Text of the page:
What Is Employment Practices Liability Insurance (EPLI)?
Posted by: Kyle Dean | July 23, 2010
June, 2010 - Insurance Information Institute
EPLI covers businesses against claims by workers that their legal rights as employees of the company have been violated.
The number of lawsuits filed by employees against their employers has been rising. While most suits are filed against large corporations, no company is immune to such lawsuits. Recognizing that smaller companies now need this kind of protection, some insurers provide this coverage as an endorsement to their Businessowners Policy (BOP). An endorsement changes the terms and conditions of the policy. Other companies offer EPLI as a stand-alone coverage.
EPLI provides protection against many kinds of employee lawsuits, including claims of:
- Sexual harassment
- Wrongful termination
- Breach of employment contract
- Negligent evaluation
- Failure to employ or promote
- Wrongful discipline
- Deprivation of career opportunity
- Wrongful infliction of emotional distress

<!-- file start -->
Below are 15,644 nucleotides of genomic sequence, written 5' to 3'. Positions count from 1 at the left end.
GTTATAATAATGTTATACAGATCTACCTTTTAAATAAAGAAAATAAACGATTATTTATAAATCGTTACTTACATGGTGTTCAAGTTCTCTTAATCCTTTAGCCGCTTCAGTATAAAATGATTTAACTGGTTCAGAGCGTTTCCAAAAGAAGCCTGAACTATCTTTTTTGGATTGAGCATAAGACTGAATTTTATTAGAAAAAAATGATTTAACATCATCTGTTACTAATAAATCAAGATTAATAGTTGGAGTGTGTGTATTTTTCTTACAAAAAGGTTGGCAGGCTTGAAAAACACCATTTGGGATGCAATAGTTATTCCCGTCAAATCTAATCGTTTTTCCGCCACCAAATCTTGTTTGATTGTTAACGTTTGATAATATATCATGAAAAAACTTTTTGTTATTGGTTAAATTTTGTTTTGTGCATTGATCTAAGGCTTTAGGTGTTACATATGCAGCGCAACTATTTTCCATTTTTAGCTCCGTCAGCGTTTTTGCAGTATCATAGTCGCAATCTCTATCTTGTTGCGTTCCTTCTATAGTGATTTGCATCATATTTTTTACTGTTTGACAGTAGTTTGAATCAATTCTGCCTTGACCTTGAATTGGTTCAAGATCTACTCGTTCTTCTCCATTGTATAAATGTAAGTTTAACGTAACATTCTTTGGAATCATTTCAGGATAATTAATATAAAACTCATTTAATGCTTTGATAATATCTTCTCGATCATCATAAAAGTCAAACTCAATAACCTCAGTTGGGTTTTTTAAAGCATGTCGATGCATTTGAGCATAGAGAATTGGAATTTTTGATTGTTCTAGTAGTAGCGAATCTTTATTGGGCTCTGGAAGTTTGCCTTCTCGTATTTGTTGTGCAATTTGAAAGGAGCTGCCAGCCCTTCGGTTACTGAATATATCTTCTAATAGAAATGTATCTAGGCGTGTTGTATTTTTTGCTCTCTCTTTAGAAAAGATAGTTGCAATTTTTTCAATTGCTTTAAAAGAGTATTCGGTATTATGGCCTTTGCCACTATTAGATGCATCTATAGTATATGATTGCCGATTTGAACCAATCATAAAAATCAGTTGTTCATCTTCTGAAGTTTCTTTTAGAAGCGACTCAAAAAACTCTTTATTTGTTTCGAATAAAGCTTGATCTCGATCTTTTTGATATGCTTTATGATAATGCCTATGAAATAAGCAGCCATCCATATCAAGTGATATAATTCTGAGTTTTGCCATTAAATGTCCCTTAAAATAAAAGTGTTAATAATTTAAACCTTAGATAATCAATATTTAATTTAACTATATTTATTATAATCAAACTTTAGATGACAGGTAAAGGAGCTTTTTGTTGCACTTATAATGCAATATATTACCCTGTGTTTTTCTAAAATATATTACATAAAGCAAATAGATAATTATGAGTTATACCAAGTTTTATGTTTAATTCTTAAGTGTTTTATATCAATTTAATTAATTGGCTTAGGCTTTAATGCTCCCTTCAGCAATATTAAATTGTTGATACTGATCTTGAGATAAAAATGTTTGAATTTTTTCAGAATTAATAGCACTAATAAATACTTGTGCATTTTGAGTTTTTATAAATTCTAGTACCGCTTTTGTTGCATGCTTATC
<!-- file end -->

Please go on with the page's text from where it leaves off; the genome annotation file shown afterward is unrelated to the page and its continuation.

- Mismanagement of employee benefit plans
The cost of EPLI coverage depends on your type of business, the number of employees you have and various risk factors such as whether your company has been sued over employment practices in the past. The policies will reimburse your company against the costs of defending a lawsuit in court and for judgments and settlements. The policy covers legal costs, whether your company wins or loses the suit. Policies also typically do not pay for punitive damages or civil or criminal fines. Liabilities covered by other insurance policies such as workers compensation are excluded from EPLI policies.
To prevent employee lawsuits, educate your managers and employees so that you minimize problems in the first place:
- Create effective hiring and screening programs to avoid discrimination in hiring.
- Post corporate policies throughout the workplace and place them in employee handbooks so policies are clear to everyone.
- Show employees what steps to take if they are the object of sexual harassment or discrimination by a supervisor. Make sure supervisors know where the company stands on what behaviors are not permissible.
- Document everything that occurs and the steps your company is taking to prevent and solve employee disputes.